A bit of research via the Internet and some business analysis textbooks and you arrive at the conclusion there are five common problems encountered with requirements gathering.

So far so good. Unfortunately there is no agreement on what those ‘five’ actually are.

I have come across these:

  • Customers don’t (really) know what they want
  • Requirements change during the course of the project
  • Customers have unreasonable timelines
  • Communication gaps exist between customers, engineers and project managers
  • The development team doesn’t understand the politics of the customer’s organisation

And these:

  • Teams speak a different language
  • Pushing for Development to start
  • Delaying the documentation – We will document along the way
  • Keeping requirements Feasible and Relevant
  • Inadequate Review, Feedback, Closure

And many more.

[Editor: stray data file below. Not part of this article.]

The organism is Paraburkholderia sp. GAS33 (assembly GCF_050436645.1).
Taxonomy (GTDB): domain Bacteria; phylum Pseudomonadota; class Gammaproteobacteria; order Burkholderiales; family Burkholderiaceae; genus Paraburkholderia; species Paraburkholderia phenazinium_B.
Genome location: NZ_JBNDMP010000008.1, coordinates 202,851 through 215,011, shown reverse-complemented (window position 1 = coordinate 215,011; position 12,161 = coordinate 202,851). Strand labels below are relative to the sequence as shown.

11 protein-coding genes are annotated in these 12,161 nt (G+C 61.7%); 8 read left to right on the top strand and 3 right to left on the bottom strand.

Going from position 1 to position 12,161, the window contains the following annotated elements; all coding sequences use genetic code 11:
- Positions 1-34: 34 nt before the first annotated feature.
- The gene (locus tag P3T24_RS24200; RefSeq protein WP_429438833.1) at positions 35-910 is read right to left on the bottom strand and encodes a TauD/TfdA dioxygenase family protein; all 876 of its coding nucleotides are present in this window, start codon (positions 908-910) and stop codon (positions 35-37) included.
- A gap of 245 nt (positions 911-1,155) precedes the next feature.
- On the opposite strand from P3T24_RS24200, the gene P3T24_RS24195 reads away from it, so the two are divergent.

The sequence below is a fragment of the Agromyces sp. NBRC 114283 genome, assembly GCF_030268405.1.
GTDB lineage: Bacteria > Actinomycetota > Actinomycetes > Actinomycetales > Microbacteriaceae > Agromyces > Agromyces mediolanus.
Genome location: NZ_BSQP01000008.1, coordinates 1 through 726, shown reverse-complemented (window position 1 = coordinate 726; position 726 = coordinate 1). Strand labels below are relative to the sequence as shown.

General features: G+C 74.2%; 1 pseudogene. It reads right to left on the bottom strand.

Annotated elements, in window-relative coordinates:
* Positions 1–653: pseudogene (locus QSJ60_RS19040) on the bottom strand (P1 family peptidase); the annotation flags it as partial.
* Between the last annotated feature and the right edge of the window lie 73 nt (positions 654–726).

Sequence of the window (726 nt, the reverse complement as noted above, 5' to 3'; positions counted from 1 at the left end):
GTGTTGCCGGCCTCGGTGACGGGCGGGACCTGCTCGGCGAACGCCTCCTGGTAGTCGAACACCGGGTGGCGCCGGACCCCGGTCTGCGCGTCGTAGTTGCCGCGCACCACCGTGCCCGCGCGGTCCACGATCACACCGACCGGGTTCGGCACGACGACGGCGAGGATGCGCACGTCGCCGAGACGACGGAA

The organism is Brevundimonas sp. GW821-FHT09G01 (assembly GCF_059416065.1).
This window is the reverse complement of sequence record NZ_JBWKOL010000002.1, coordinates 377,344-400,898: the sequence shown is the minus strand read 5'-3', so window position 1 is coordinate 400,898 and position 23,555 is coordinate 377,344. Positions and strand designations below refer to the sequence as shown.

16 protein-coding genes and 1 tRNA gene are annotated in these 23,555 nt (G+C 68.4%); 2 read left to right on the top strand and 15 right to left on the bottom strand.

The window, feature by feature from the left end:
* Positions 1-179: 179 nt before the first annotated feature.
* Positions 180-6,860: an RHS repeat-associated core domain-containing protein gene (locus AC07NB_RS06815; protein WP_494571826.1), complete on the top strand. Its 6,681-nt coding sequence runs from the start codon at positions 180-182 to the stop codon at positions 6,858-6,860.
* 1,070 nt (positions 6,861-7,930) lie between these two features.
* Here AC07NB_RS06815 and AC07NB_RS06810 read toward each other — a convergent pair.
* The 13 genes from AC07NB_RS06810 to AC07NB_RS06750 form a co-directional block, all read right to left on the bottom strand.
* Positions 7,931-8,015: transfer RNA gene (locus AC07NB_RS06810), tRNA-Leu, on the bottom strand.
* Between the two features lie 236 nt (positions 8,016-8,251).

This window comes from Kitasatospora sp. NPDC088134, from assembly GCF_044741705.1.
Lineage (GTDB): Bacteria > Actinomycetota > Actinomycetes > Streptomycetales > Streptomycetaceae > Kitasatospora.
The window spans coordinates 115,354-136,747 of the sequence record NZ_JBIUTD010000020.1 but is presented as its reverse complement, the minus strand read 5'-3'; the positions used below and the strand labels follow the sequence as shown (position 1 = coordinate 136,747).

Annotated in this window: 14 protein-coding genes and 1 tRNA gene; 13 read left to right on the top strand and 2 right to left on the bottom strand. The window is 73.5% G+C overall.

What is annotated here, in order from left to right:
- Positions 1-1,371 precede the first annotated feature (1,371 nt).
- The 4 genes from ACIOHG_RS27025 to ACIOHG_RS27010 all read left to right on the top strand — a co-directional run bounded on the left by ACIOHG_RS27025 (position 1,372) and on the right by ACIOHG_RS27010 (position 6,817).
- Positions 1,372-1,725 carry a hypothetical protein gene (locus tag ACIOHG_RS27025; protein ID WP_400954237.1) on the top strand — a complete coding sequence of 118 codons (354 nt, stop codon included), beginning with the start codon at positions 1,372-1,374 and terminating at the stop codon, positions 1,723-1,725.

Everything above is correct of course – these are all perfectly valid. But I have written previously on these pages about a trend in recent years for the technology team to be approached even without any detailed requirements at all. “Make it work” is the “requirement” – such as it is – and technology are expected not just to deliver a solution but to create requirements themselves, on behalf of the customer. I personally don’t have an issue with technology operating like this, though I have encountered people over the years that would throw their hands up in absolute horror. Even more discomfort is in store for those who (wrongly) seem to view technology merely as a ‘supplier’ of solutions – much like the people supplying the coffee machines or photocopiers…. Another topic for another time perhaps.

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